In task-based asynchronous programming in C# 5, you can use the await operator on the result of the Task.Delay() method to introduce an asynchronous delay without blocking the current thread. 

Guidelines: AVOID calling Thread.Sleep() in production code. 

Do Not Abort Threads in Production Code 
The Thread object has an Abort() method (although not available on .NET Core) that, when executed, attempts to destroy the thread. It does so by causing the runtime to throw a ThreadAbortException in the thread; this exception can be caught, but even if it is caught and ignored, it is automatically rethrown to try to ensure that the thread is, in fact, destroyed. There are many reasons why it is a very bad idea to attempt to abort a thread. Here are some of them: 

  • The method promises only to try to abort the thread; there is no guarantee that it will succeed. For example, the runtime will not attempt to cause a ThreadAbortException if the point of control of the thread is currently inside a finally block (because critical cleanup code could be running right now and should not be interrupted) or is in unmanaged code (because doing so could corrupt the CLR itself). Rather, the CLR defers throwing the exception until control leaves the finally block or returns to managed code. But there is no guarantee that this ever happens. The thread being aborted might contain an infinite loop inside a finally block. (Ironically, the fact that the thread has an infinite loop might be the reason you are attempting to abort it in the first place.) 
  • The aborted thread might be in critical code protected by a lock statement (see chapter 20 of my Essential C# 7 book or chapter 22 of my Essential C# 8 book). Unlike a finally block, a lock will not prevent the exception. The critical code will be interrupted halfway through by the exception, and the lock object will be automatically released, allowing other code that is waiting on the lock object to enter the critical section and observe the state of the halfway-executed code. The whole point of locking is to prevent that scenario, so aborting a thread can transform what looks like thread-safe code into dangerously incorrect code.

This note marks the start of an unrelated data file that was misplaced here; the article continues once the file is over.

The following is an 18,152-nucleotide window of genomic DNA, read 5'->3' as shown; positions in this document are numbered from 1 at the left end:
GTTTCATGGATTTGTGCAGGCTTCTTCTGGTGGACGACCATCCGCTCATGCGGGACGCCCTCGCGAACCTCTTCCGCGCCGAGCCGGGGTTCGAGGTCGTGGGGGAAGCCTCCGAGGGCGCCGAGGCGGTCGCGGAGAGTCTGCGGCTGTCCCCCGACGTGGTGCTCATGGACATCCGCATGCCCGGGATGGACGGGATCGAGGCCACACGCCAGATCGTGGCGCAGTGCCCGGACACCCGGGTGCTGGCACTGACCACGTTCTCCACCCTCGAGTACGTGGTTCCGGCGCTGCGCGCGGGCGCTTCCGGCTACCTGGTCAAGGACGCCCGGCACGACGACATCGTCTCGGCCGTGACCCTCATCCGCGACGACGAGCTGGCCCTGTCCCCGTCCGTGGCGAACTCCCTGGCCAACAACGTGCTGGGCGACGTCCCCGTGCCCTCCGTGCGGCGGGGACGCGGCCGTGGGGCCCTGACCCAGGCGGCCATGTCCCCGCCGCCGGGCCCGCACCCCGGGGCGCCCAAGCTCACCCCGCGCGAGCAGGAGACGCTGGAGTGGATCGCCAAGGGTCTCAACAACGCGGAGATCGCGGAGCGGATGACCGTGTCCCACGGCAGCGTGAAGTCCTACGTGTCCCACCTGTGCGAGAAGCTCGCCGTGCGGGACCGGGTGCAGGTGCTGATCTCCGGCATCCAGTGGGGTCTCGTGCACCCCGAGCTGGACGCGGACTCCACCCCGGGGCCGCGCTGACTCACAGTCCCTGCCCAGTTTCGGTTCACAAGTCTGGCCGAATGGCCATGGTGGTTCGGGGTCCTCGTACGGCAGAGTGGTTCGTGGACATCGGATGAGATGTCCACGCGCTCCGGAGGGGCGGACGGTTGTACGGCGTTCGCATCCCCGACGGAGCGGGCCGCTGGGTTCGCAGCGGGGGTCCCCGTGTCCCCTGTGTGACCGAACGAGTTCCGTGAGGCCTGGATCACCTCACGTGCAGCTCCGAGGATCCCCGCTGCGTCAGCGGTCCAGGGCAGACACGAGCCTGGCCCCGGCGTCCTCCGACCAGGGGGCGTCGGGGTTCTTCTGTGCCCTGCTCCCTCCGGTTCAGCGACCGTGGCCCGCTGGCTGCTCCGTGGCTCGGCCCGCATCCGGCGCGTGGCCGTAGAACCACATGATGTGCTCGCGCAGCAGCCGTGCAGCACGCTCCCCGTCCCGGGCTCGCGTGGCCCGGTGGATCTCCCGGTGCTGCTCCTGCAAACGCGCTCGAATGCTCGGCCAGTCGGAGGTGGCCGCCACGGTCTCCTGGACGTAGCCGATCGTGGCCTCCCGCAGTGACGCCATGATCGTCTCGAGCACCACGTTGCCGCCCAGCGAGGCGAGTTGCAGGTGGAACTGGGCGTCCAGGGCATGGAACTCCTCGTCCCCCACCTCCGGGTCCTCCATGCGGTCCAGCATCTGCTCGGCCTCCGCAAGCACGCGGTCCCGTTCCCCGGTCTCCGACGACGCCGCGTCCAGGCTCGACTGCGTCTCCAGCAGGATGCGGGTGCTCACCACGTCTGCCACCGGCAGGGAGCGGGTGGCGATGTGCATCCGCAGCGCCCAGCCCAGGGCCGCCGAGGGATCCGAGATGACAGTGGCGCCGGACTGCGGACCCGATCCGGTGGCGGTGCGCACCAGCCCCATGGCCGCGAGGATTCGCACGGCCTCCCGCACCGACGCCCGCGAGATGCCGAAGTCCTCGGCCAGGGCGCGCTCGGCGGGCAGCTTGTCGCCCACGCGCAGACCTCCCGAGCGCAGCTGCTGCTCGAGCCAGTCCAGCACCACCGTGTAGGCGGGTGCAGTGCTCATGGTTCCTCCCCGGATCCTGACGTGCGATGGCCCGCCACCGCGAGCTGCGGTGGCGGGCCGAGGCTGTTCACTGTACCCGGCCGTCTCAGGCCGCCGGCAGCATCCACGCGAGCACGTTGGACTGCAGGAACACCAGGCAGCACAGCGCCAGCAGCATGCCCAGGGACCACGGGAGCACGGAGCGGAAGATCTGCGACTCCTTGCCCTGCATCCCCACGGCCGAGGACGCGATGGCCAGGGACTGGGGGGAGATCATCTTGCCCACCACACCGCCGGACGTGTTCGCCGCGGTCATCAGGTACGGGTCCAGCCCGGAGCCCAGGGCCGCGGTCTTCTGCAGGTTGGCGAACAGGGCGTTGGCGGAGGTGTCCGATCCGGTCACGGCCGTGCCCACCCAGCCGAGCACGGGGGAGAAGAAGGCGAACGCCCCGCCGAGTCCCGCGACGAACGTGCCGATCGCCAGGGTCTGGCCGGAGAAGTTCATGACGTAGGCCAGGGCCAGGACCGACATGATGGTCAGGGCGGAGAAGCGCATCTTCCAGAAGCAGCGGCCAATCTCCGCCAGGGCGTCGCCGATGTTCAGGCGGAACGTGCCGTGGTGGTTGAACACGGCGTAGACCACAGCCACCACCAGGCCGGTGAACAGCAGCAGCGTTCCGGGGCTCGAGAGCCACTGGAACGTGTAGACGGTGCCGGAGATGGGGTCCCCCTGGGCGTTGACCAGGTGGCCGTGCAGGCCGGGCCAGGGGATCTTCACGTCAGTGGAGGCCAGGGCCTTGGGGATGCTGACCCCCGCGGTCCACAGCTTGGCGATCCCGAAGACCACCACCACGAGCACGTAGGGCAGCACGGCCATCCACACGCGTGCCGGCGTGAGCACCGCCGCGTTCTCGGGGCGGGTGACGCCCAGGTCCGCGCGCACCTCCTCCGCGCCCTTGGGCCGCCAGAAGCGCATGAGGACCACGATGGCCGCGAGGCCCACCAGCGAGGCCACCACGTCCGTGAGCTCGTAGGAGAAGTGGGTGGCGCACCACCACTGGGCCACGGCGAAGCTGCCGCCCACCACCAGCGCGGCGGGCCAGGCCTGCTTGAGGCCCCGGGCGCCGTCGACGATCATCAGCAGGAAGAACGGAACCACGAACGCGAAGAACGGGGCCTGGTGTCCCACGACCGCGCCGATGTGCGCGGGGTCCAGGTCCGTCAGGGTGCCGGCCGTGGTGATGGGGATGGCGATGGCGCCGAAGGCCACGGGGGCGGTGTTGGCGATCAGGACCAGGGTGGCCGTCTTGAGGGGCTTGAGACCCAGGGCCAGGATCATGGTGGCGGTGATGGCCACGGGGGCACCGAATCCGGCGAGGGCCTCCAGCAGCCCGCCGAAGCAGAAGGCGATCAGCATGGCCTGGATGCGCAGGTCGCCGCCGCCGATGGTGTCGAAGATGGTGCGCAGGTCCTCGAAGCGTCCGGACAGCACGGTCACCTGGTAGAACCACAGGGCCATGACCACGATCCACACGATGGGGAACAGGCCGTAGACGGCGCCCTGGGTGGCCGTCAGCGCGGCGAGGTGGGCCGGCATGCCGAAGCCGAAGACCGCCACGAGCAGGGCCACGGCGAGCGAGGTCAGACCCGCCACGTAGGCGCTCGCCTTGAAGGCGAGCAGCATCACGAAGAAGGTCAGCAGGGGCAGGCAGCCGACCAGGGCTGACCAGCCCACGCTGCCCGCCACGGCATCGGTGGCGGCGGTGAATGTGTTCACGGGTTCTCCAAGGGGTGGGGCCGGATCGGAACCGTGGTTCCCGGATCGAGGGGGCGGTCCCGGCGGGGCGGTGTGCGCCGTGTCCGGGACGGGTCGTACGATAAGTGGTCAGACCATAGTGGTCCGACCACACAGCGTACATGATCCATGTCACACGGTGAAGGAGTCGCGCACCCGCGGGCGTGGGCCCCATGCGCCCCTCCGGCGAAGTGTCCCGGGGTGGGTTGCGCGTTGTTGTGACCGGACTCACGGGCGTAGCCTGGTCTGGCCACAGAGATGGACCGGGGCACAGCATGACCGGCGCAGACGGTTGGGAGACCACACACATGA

• The CLR guarantees that its internal data structures will never be corrupted if a thread is aborted, but the Base Class Library (BCL) does not make this guarantee. Aborting a thread can leave any of your data structures or the BCL’s data structures in an arbitrarily bad state if the exception is thrown at the wrong time. Code running on other threads, or in the finally blocks of the aborted thread, can see this corrupted state and crash or behave badly. 

In short, you should never abort a thread unless you are doing so as a last resort; ideally you should abort a thread only as part of a larger emergency shutdown whereby the entire AppDomain or the entire process is being destroyed. Fortunately, task-based asynchrony uses a more robust and safer cooperative cancellation pattern to terminate a thread when results are no longer needed, as discussed in the next major section, “Asynchronous Tasks.”

Guidelines: AVOID aborting a thread in production code; doing so will yield unpredictable results and can destabilize a program.

Thread Pooling

 As we discussed earlier, in the Beginner Topic titled “Performance Considerations,” it is possible for an excess of threads to negatively impact performance. Threads are expensive resources, thread context switching is not free, and running two jobs in simulated parallelism via time slicing can be significantly slower than running them one after the other.